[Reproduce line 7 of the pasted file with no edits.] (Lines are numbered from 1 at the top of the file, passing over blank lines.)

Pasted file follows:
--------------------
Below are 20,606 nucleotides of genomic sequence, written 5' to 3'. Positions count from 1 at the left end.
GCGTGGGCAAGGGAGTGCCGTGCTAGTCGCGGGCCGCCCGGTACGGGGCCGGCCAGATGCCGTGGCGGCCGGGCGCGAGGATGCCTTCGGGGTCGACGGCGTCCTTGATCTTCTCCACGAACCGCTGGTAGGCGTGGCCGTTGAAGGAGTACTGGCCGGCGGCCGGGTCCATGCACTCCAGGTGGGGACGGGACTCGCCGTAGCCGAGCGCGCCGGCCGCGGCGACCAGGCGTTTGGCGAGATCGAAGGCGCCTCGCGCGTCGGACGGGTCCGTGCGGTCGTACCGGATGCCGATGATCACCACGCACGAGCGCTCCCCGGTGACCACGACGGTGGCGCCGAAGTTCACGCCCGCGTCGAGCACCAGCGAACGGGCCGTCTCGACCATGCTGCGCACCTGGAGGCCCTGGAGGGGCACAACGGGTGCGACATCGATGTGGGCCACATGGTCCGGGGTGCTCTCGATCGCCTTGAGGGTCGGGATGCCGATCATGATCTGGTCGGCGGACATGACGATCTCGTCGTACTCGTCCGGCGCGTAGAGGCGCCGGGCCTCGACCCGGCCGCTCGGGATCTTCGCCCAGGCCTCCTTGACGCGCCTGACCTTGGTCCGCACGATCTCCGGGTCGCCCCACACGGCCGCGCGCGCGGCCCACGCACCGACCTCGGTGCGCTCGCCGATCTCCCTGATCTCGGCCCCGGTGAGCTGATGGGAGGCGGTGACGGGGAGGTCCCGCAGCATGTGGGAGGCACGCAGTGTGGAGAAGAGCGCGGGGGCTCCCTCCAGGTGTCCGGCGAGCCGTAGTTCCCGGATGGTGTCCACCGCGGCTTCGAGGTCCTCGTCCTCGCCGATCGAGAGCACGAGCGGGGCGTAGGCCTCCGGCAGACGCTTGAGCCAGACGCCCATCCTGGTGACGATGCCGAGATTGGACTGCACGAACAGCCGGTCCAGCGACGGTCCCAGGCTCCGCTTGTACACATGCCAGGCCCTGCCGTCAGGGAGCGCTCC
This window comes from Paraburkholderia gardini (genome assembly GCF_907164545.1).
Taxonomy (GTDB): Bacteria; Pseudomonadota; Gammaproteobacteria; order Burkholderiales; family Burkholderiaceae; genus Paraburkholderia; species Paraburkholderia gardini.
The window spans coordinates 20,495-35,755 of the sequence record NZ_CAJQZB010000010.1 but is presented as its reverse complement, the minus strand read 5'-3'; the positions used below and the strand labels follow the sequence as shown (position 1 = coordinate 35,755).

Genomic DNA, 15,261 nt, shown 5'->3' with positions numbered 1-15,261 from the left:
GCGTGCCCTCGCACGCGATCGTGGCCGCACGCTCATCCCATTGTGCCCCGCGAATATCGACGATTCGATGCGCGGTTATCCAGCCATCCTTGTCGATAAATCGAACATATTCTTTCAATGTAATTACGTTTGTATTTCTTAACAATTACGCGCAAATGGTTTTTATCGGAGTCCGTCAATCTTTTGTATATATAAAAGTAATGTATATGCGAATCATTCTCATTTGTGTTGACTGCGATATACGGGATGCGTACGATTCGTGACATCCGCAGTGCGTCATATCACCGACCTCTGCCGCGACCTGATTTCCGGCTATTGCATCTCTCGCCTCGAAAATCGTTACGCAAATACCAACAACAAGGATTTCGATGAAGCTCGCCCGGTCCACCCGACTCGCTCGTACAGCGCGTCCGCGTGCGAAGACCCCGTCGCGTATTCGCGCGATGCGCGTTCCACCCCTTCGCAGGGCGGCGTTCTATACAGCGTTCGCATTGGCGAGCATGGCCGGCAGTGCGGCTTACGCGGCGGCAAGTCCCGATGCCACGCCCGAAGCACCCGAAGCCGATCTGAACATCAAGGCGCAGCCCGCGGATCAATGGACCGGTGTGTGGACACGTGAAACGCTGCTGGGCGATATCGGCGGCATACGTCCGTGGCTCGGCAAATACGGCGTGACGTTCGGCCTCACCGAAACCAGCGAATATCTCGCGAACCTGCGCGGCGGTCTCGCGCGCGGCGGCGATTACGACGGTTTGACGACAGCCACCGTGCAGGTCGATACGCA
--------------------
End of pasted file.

GCGTGCCCTCGCACGCGATCGTGGCCGCACGCTCATCCCATTGTGCCCCGCGAATATCGACGATTCGATGCGCGGTTATCCAGCCATCCTTGTCGATAAATCGAACATATTCTTTCAATGTAATTACGTTTGTATTTCTTAACAATTACGCGCAAATGGTTTTTATCGGAGTCCGTCAATCTTTTGTATATATAAAAGTAATGTATATGCGAATCATTCTCATTTGTGTTGACTGCGATATACGGGATGCGTACGATTCGTGACATCCGCAGTGCGTCATATCACCGACCTCTGCCGCGACCTGATTTCCGGCTATTGCATCTCTCGCCTCGAAAATCGTTACGCAAATACCAACAACAAGGATTTCGATGAAGCTCGCCCGGTCCACCCGACTCGCTCGTACAGCGCGTCCGCGTGCGAAGACCCCGTCGCGTATTCGCGCGATGCGCGTTCCACCCCTTCGCAGGGCGGCGTTCTATACAGCGTTCGCATTGGCGAGCATGGCCGGCAGTGCGGCTTACGCGGCGGCAAGTCCCGATGCCACGCCCGAAGCACCCGAAGCCGATCTGAACATCAAGGCGCAGCCCGCGGATCAATGGACCGGTGTGTGGACACGTGAAACGCTGCTGGGCGATATCGGCGGCATACGTCCGTGGCTCGGCAAATACGGCGTGACGTTCGGCCTCACCGAAACCAGCGAATATCTCGCGAACCTGCGCGGCGGTCTCGCGCGCGGCGGCGATTACGACGGTTTGACGACAGCCACCGTGCAGGTCGATACGCA